World Trade Center / New York City
|On September 11, 2001, nineteen al-Qaeda terrorists hijacked four
commercial US jetliners, deliberately crashing two of the planes into
the North and South Towers of the World Trade Center and a third plane
into the Pentagon. After learning of the other attacks, passengers and
crew members on the fourth plane attempted to commandeer control, and
the plane was crashed into an empty field in Western Pennsylvania.
Nearly 3,000 people were killed on that day, the single largest loss of
life from a foreign attack on American soil.
The New York & New Jersey Port Authority made available artifacts
from the World Trade Center to over 1100 municipalities throughout the
United States. The City of Tampa received two artifacts from the New
York & New Jersey Port Authority, both of which have been incorporated
into memorials that can be found on Bayshore
Blvd and Bay to Bay and at the Tampa Firefighters Museum in downtown
you guys ready?
Okay. Let's Roll!"
- United Airlines Flight 93 passenger Todd Beamer's
last words as
heard by operator Lisa Jefferson at 9:55 a.m. September 11, 2001
On 9/11, many individuals, on Flight 93, at the Pentagon and in
the World Trade Center, acted selflessly and put the safety and security of
others ahead of their own. This spirit of service continued beyond that day and
into the aftermath of 9/11, inspiring people from around the world to come
together and perform extraordinary acts of service.
In the wake of the 9/11 attacks, American citizens were vehement in procuring
and displaying flags and related patriotic items. A group of Tampa citizens,
wanting to show their support for American democratic values and the men and
women in service to our country, met on this site; and in the face of grief,
confusion, anxiety, and global volatility began to wave flags. These dedicated
citizens are known as the Bayshore Patriots.
"In the face of enormous challenges in Iraq, Afghanistan, and elsewhere overseas
since 9/11, our Soldiers, Sailors, Airmen, Marines, and Coastguardsmen have
demonstrated extraordinary initiative, determination, innovativeness, and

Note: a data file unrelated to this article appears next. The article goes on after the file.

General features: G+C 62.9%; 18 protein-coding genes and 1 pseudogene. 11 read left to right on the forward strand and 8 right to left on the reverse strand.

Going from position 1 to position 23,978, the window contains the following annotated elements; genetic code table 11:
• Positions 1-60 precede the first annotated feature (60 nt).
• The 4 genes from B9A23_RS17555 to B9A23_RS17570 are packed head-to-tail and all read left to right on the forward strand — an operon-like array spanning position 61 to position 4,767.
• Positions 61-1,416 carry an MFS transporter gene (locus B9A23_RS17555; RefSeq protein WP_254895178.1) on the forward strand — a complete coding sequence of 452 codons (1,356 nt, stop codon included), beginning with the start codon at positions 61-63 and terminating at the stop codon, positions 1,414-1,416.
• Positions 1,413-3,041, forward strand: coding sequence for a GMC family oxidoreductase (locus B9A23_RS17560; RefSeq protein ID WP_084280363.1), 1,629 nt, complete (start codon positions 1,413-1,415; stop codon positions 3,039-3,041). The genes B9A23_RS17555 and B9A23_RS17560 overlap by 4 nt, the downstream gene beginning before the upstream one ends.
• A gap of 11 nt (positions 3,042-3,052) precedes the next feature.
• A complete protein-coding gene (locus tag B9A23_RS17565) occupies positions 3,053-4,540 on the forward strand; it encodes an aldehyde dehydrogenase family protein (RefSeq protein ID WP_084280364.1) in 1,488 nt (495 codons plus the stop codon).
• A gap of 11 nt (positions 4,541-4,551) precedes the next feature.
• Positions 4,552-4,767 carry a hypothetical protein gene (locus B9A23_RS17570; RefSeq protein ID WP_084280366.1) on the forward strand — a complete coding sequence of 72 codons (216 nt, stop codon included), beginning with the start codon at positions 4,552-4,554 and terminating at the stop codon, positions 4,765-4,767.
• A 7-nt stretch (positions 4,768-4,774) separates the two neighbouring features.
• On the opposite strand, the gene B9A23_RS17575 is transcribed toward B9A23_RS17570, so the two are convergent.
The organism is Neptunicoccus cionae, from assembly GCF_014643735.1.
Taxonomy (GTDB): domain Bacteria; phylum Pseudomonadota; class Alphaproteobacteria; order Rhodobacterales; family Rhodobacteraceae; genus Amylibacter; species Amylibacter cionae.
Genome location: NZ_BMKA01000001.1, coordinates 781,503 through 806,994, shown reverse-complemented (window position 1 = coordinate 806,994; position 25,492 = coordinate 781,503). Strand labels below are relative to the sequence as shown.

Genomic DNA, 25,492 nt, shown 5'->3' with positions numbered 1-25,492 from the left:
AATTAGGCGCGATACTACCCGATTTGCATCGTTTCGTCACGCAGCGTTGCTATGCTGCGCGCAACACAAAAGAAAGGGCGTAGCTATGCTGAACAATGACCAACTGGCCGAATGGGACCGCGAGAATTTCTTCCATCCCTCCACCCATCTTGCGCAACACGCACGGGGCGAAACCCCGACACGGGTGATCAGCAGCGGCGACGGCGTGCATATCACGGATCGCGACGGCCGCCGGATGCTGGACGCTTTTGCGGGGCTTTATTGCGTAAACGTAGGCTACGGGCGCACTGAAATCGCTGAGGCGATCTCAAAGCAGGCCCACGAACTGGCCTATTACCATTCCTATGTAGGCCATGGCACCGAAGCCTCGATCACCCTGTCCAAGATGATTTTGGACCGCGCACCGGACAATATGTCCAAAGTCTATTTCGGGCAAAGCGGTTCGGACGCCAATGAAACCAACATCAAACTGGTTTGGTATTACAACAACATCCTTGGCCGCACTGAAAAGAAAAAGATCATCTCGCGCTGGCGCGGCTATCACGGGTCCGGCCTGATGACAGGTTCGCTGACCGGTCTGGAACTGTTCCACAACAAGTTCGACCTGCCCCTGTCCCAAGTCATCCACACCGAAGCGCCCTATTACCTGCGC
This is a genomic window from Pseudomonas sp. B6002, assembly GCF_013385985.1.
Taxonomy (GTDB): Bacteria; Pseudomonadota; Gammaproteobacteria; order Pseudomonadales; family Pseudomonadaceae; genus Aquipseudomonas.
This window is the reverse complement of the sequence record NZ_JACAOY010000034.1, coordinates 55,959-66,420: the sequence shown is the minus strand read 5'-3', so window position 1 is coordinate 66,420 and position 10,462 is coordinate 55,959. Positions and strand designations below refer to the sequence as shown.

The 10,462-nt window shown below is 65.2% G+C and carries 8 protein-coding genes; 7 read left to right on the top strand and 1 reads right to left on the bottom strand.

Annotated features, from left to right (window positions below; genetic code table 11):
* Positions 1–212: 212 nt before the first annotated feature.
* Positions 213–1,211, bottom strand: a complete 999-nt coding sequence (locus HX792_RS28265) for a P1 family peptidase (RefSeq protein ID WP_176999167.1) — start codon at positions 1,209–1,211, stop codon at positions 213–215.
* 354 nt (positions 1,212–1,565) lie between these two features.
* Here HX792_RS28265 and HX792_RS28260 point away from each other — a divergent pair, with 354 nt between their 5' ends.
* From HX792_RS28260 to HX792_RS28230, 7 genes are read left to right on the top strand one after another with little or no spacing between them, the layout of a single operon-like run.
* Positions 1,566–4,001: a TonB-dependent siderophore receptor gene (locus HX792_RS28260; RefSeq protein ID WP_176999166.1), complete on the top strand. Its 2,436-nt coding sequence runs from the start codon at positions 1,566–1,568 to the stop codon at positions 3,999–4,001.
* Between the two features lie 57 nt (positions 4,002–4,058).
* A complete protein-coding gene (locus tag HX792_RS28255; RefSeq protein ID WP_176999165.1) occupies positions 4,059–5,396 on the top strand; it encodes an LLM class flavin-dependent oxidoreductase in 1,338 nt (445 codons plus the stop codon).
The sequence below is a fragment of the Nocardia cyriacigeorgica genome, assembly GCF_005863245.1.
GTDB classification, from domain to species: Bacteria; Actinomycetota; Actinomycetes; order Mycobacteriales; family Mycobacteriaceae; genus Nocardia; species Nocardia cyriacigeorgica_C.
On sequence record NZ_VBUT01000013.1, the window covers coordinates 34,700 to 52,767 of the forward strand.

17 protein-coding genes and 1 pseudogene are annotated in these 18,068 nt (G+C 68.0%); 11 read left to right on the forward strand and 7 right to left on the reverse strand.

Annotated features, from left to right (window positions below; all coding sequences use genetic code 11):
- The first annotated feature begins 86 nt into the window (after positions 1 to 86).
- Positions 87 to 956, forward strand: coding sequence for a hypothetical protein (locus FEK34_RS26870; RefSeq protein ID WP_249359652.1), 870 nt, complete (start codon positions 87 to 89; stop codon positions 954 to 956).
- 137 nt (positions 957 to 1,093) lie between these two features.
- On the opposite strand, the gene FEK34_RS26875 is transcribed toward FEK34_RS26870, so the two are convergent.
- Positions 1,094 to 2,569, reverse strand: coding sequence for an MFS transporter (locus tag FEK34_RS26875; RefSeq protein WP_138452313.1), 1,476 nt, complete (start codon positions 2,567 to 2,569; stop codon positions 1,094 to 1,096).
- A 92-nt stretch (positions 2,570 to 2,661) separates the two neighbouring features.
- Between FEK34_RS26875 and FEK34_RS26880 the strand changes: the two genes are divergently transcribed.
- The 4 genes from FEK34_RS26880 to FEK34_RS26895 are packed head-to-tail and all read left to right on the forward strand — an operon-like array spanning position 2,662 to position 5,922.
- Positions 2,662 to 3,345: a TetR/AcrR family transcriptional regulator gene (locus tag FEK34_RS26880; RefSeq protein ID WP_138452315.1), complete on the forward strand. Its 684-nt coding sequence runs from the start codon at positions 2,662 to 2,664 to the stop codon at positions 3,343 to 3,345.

courage. As they press on in their missions, nothing means more to them or their
families than the sense that their sacrifices are appreciated.
Few communities have given them that sense as deeply or as frequently as the
Tampa Bay community. Indeed, the citizens, organizations, and businesses of
Tampa Bay repeatedly find ways to express appreciation for our troopers' service
and for the sacrifices of our military families -- from tickets to ball games
and flags along Bayshore to innumerable events to support Wounded Warriors in
the VA hospital. These gestures add up to a huge and tangible "thank you" to our
service members and their families -- and that is the very best form of support
and appreciation that they could have as they continue their difficult work. In
turn, those in uniform say "thanks" to the most supportive community in
- General David H. Petraeus
Pentagon / Washington D.C.
"From the Minute Men at Concord and Lexington to the
Firemen at the World Trade Center, tragedies and the challenges they
thrust upon us have had the power to unite a diverse America. 9/11 was
not an attack against New York or the Pentagon. Like Pearl Harbor, it
was an assault on all Americans. 9/11 awakened America to the threats it
will face in this 21st century and has galvanized our people to go on
the offensive against our enemies. It is critical to our future that the
men and women who lost their lives, as victims or heroes, that fateful
Tuesday and the lessons we have learned from the tragedy of 9/11 not be
- Senator Bob Graham
9/11 World Trade Center Artifact located at Bayshore & Bay to Bay
The World Trade Center site is represented as an elevated concrete base,
matching the orientation and scale of the site in New York City. Thin aluminum
members rise from the base, tracing the placement, material, and proportions of
the twin towers. The memorial is one one-hundreth the scale of the actual towers
and site. The steel WTC artifact, held above the base within the symbolic north
tower, functions as a sundial. As the shadow of the artifact falls on the ground
on the morning of September 11, the lower slab marks the duration of time from
the first airplane's impact on the north tower to the subsequent collapse of the
tower on September 11, 2001.
The steel in this memorial is steel recovered from the World Trade
Center after September 11, 2001 courtesy of the Port Authority of NY &
NJ is displayed in memory of the nearly 3,000 victims including over 400
first responders. Special Thanks to the donated services of: WILDERARCHITECTURE; Horus Construction Services, Inc; Miller Structural
W.C. Sherill & Company; VoltAir, Inc.; C.E. Systems, Inc.; Sesco
Lighting, Mineral Life International; and the partial donations by
Desert Snake Offroad, LLC; Coastal Construction Products, Inc.; and
Tampa Amalgamated Steel.